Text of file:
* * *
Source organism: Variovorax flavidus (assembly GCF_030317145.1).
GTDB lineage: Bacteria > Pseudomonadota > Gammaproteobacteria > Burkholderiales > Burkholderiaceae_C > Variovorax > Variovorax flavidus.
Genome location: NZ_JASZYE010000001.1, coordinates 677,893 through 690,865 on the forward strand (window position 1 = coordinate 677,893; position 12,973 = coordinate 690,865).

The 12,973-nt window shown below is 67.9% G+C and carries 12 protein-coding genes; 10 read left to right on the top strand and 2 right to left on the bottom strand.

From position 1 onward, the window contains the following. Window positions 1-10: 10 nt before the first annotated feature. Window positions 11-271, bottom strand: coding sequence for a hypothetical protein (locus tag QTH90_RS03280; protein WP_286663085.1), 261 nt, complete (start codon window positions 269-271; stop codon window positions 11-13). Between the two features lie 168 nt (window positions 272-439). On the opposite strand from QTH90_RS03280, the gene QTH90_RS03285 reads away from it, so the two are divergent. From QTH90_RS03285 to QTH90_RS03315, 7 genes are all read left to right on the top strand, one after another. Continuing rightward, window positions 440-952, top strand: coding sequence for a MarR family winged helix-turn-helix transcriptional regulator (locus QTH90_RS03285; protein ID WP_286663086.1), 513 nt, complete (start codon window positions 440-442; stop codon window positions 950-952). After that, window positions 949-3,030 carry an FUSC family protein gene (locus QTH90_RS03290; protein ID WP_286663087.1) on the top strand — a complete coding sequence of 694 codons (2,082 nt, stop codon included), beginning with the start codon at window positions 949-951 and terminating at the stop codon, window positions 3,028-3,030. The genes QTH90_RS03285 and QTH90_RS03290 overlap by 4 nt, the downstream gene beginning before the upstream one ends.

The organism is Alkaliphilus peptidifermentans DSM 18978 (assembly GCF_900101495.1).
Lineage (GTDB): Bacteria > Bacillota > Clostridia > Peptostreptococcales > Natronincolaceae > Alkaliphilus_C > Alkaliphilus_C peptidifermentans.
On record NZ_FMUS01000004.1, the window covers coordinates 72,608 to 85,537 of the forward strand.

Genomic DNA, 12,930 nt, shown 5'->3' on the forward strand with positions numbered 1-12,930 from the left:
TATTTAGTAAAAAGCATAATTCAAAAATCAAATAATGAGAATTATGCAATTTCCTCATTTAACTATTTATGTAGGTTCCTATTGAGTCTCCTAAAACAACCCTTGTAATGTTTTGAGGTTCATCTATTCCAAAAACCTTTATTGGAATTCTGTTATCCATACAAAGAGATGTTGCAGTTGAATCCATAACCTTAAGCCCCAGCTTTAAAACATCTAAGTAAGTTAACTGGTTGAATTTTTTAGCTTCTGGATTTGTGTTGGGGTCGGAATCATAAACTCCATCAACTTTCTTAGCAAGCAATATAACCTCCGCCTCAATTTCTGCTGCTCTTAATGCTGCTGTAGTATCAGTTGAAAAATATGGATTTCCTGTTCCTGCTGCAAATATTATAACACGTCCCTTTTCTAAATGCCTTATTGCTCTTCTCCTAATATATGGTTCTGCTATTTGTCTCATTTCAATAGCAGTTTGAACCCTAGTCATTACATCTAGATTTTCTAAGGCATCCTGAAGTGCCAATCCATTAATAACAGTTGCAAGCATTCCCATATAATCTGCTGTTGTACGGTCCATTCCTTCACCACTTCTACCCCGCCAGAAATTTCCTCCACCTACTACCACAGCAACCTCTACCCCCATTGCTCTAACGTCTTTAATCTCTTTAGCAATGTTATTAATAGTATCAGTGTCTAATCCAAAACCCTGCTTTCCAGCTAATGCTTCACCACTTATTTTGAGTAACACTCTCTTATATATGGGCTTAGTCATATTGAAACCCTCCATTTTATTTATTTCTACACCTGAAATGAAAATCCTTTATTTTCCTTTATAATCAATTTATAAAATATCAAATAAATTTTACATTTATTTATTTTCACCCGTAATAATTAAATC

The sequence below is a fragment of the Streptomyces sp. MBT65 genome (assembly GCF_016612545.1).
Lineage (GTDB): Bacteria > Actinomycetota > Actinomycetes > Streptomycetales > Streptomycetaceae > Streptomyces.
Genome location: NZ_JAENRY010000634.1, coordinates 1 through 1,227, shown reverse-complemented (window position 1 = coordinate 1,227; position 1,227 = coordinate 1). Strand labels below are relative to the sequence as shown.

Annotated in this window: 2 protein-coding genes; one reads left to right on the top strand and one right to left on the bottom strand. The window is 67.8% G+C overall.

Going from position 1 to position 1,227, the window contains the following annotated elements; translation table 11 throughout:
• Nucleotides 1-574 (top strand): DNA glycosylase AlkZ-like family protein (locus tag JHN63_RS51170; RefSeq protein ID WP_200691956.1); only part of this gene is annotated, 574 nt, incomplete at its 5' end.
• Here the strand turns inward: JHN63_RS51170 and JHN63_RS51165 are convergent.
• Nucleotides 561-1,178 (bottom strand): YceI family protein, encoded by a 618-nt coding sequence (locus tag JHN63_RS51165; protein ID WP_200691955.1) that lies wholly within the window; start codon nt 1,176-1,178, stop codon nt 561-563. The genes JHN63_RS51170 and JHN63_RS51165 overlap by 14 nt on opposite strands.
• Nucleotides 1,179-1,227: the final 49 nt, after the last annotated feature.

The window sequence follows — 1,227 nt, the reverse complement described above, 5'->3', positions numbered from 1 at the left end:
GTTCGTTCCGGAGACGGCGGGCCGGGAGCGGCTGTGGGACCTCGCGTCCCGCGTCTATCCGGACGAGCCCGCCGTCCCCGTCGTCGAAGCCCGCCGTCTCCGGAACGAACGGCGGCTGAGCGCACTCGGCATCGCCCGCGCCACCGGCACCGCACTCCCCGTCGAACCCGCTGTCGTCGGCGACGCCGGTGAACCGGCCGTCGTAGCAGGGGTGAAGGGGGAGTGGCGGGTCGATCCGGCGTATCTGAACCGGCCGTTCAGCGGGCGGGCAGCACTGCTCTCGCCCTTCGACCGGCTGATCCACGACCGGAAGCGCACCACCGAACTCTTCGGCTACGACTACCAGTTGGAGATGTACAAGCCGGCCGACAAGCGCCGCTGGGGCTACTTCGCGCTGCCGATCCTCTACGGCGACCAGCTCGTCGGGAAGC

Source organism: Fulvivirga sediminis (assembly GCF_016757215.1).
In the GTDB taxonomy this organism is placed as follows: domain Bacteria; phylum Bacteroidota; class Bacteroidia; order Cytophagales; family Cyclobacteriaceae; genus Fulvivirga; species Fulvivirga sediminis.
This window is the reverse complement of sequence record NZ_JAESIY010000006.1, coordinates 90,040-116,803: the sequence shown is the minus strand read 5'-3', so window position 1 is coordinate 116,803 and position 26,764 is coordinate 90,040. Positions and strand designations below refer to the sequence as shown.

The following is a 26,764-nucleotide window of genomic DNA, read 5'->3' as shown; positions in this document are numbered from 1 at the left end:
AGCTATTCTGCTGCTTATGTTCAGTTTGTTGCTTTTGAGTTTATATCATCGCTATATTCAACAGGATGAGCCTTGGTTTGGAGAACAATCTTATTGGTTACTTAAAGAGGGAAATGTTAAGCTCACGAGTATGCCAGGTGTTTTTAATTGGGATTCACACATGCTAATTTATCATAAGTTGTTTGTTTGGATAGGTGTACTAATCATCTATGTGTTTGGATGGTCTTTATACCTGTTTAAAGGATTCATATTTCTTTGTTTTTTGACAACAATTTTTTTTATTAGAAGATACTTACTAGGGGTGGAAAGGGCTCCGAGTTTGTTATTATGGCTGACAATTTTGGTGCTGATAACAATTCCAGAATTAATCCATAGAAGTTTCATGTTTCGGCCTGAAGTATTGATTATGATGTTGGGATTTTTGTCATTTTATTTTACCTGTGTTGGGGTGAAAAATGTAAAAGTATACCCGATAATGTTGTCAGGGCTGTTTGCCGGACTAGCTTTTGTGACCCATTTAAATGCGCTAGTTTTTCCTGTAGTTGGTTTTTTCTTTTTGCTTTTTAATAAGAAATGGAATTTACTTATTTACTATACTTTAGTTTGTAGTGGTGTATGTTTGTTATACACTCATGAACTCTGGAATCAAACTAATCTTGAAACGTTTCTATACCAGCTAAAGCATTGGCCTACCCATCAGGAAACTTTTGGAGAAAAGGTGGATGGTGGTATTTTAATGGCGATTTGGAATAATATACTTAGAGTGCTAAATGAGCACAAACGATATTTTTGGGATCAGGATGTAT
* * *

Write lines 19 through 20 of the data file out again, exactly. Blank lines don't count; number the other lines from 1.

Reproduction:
• Nucleotides 1,179-1,227: the final 49 nt, after the last annotated feature.

The window sequence follows — 1,227 nt, the reverse complement described above, 5'->3', positions numbered from 1 at the left end: